Water Equity


Exploring the Dynamics of Rationing and Drought in California

This visualization won BERC's Cleanweb people's choice award in 2015, we later presented the data at the American Geophysical Union in 2017. Here is a link to the poster we presented . Below is the data and how we presented it to the hackathon. Here is a link to the repository that has the code and data, e-mail us if you have any questions!

Since 2011 many areas across California have experienced their drighest years on record, with conditions barely improving, and in some cases worsening, since then. Reservoirs and snowpack water content have recorded some of the lowest measurements ever recorded, with users (individuals, towns and cities) using groundwater to buffer the potentially devastating effects of the drought. Among other strategies, rationing has been one of they key strategies that the state has adopted to better manage its water resources. April 1st 2015 marked the first day in California's history when mandatory water reductions were instated state wide. By using an executive order, Governor Brown directed the State Water Resources Control Board to impose a 25% reduction on California's 400 local water supply agencies, which serve 90% of California residents. Since then, local agencies have been responsible for allocating restrictions to reduce water consumption and monitor compliance.

A variety of research organizations and media outlets have begun exploring the equity considerations of the drought, but the analysis is often one dimensional. The focus is largely on water consumption per capita, and leaves out other important societal factors such as spatial distribution, weather, drought related climate variables, economic sectors, race, localized income inequality, household size, and income per capita, among other things. More recent information has also highlighted brewing tension between neighbors regarding water restrictinos and mandates. The drought has elucidated large inequalities, where high-income communities guzzle water and poorer ones conserve water by necessity . While water restrictions have attempted to address these inequeties by imposing tighter conservation standars on large consumers, high-income households still consume much more water than low-income households, even after a 30% reduction in their water consumption . Starting 2015, and after complaints from several towns across California , restrictions will be lowered (22%) and will take into account a number of other factors (regional climate, water source, and local population growth) when setting water saving targets. Altough an effort has begun to include other factors, it is hard to understand and visualize how all these dynamics relate to each other.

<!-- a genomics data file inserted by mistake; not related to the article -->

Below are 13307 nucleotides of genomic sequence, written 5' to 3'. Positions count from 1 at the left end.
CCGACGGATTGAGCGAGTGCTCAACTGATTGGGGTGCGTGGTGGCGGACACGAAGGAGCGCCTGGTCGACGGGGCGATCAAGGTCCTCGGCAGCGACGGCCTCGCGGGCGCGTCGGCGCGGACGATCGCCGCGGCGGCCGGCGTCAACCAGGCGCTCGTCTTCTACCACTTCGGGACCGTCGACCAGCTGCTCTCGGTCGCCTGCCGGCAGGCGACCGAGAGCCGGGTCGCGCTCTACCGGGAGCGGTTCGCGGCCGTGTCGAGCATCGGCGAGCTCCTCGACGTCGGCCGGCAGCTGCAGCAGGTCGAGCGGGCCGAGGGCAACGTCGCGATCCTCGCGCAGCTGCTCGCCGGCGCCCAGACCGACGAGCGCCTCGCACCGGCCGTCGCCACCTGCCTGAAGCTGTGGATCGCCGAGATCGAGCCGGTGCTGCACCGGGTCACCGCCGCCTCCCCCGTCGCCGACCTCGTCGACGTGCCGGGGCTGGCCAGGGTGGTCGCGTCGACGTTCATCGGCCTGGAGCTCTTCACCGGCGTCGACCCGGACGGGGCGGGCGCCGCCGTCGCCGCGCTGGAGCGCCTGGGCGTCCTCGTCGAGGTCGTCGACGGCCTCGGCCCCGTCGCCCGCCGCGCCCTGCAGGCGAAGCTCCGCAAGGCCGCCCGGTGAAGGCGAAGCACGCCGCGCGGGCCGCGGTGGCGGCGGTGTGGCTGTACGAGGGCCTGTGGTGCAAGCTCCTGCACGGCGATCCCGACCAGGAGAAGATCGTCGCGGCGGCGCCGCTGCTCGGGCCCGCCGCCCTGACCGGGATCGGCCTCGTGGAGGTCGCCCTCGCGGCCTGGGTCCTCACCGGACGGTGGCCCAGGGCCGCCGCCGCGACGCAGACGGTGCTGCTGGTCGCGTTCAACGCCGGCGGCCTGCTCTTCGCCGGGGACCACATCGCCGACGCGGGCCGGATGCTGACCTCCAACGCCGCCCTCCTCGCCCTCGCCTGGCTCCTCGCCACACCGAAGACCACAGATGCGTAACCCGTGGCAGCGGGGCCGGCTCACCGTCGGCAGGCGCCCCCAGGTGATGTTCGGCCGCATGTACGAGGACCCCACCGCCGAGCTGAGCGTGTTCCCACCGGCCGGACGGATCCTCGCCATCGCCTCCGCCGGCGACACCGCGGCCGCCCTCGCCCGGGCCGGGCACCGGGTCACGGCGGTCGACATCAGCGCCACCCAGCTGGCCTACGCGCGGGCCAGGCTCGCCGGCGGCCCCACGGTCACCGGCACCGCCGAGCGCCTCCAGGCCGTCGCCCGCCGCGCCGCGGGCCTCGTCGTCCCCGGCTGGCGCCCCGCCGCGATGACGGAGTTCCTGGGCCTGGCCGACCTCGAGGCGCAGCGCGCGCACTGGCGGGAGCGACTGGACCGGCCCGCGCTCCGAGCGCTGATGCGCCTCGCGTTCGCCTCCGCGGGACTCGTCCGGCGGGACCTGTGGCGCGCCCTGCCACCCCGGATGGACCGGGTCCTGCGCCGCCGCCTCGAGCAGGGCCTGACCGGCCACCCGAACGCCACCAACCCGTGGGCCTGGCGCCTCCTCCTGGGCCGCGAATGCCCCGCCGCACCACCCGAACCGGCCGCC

Our project explores the multi-dimensional dynamics of rationing and drought in California. Inspired by similar work done by the Pacific Institute, we use a variety of data sources (Census and California Water Resources Board) to extend earlier efforts and build a more holistic approach. Our parralel coordinates visualization, map, and time series below explore drought and rationing dynamics across the state. Toggle and select different axis to group and cluster cities and to understand how different social-environmental factors relate to each other. We hope this tool is useful for journalists and policy makers in better understanding how mutiple factors should be taken into account when evaluating drought decision making in California.

Contact:

Diego Ponce de Leon Barido (diego.leon@berkeley.edu), Jonathan Coignard (jcoignard@lbl.gov), Karina Cucchi (karina.cucchi@gmail.com), Benjamin Fildier (benjamin.fildier@gmail.com), Albert Yuen (albertyuen8@gmail.com)